Addressing the annual property exhibition, Ioannou said that accumulated non-performing loans were not just a result of the economic crisis but also “a creation of the behaviour of the bank’s main structure” According to him this is why “immediate action is needed.”
Cooperative credit institutions “are no longer cooperative,” he said.
The financial ombudsman, who also expressed his approval of a move by the ministry of finance to attract investor interest in the co-op, said the ministry’s recent steps “constitute well thought out and clever moves” which apart from having shielded the system from various uncertainties and insecurities would create the basis for the privatisation of the bank.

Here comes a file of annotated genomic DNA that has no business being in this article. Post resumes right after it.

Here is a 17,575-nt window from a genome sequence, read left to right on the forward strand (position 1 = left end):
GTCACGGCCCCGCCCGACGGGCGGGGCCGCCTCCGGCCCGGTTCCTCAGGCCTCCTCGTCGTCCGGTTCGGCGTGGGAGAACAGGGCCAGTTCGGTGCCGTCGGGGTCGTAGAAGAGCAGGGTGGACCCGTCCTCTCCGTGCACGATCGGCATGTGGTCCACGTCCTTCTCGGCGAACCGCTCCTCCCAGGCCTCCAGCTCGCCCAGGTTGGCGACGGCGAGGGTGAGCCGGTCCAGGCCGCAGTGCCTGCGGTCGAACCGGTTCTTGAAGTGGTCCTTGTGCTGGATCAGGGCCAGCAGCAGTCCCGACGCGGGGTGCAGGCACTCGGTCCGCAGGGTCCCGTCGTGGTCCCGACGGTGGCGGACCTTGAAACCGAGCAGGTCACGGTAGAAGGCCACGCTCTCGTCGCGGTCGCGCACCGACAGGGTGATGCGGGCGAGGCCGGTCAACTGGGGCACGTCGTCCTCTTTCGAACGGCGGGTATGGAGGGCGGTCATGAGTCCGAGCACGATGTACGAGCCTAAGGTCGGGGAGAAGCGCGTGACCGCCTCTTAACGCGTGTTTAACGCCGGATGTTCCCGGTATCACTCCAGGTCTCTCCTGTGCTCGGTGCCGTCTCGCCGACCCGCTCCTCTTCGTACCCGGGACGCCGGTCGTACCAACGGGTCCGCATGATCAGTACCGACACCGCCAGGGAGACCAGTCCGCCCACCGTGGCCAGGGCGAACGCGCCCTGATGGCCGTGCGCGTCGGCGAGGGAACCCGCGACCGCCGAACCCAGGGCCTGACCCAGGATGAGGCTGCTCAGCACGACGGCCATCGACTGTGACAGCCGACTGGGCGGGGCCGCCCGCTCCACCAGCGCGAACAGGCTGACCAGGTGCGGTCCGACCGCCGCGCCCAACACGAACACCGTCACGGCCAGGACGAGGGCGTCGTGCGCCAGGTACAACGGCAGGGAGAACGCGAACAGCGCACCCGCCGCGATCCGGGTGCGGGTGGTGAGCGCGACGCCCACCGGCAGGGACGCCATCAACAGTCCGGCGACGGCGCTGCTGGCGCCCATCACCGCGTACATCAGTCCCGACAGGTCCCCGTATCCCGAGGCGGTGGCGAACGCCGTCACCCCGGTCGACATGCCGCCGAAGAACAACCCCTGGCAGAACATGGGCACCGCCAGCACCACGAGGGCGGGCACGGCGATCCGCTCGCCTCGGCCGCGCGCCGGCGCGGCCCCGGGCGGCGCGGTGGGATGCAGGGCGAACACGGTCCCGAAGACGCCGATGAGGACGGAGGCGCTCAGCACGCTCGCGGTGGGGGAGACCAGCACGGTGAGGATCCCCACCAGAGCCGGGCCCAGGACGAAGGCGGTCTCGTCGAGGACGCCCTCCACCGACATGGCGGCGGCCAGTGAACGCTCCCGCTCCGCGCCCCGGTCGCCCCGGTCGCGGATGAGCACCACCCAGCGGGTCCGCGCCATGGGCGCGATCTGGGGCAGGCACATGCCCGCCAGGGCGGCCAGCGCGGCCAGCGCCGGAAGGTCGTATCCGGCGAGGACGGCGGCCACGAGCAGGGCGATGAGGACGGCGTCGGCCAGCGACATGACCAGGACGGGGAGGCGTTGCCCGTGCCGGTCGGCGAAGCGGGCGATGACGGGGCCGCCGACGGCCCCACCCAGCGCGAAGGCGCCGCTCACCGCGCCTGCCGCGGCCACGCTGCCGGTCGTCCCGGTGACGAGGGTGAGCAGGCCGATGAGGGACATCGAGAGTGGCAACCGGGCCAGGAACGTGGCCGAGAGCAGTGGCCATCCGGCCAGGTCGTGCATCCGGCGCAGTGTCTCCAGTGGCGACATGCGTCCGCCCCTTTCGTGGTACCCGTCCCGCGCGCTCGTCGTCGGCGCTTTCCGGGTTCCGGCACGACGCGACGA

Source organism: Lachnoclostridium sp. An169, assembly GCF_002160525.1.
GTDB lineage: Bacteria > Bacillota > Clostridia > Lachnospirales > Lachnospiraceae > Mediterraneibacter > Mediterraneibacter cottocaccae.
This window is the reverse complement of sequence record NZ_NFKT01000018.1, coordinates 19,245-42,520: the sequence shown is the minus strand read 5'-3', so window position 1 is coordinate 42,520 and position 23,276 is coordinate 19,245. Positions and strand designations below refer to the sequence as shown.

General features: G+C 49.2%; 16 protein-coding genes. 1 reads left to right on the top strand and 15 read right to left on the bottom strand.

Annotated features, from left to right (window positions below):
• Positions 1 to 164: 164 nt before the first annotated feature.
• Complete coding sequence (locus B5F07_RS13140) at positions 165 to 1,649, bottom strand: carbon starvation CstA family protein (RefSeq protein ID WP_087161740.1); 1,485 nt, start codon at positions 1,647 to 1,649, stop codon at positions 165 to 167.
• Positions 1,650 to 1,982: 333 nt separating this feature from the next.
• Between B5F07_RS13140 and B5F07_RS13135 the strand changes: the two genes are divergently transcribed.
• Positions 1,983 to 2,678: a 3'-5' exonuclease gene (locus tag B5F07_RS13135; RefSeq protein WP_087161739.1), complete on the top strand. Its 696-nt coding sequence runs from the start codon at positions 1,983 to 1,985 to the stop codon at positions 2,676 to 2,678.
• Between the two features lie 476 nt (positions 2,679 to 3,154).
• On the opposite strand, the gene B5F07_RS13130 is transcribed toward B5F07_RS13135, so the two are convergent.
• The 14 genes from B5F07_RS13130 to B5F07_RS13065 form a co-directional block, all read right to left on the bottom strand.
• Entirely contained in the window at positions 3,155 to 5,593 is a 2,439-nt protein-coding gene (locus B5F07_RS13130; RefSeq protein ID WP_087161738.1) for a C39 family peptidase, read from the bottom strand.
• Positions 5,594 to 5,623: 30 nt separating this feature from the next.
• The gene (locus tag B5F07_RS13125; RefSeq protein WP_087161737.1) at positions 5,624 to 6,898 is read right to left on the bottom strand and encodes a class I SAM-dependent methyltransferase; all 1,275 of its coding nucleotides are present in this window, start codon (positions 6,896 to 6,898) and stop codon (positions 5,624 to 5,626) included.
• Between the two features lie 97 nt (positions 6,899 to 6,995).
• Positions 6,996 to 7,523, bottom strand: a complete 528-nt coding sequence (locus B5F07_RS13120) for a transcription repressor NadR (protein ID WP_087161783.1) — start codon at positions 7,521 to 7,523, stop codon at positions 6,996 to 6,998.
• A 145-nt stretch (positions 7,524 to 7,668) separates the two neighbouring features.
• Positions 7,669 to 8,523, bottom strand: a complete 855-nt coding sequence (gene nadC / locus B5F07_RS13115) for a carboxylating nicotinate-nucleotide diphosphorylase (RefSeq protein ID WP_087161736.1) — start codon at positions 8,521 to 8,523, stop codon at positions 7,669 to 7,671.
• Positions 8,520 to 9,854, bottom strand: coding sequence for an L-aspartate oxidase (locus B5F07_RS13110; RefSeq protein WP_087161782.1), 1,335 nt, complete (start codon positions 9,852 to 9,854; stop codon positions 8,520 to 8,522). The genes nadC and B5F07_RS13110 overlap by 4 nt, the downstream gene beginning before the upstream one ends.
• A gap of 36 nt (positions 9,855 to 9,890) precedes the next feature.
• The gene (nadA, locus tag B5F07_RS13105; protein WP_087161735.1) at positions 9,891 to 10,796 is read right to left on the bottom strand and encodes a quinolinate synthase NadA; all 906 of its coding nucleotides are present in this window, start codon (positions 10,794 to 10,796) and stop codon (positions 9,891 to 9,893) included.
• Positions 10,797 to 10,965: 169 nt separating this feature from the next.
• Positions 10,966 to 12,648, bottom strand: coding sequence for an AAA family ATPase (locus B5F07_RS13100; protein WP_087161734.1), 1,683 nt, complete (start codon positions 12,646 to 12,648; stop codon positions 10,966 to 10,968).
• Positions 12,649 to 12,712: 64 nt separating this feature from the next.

In his address he also noted that everyone should contribute in the effort to have a successful outcome.
Under pressure from the EU Single Supervisory Mechanism (SSM) to raise provisions against bad loans depleting its capital, the CCB launched on March 19 a privatisation process offering potential investors two options, either acquiring the whole banking entity or acquiring its performing operations and a part of its banking network or its non-performing loans amounting to €6.2 billion which amount to 60% of its total loan book.
Cyprus bailed out the CCB in 2014 injecting €1.5 billion using loans it received from the EU and the IMF as part of the €10 billion financial assistance programme. In 2015 the government injected an additional €0.17 billion to boost the CCB’s capital.
In December 2017 the CCB’s capital amounted to €1.1 billion.
Source: Cyprus Mail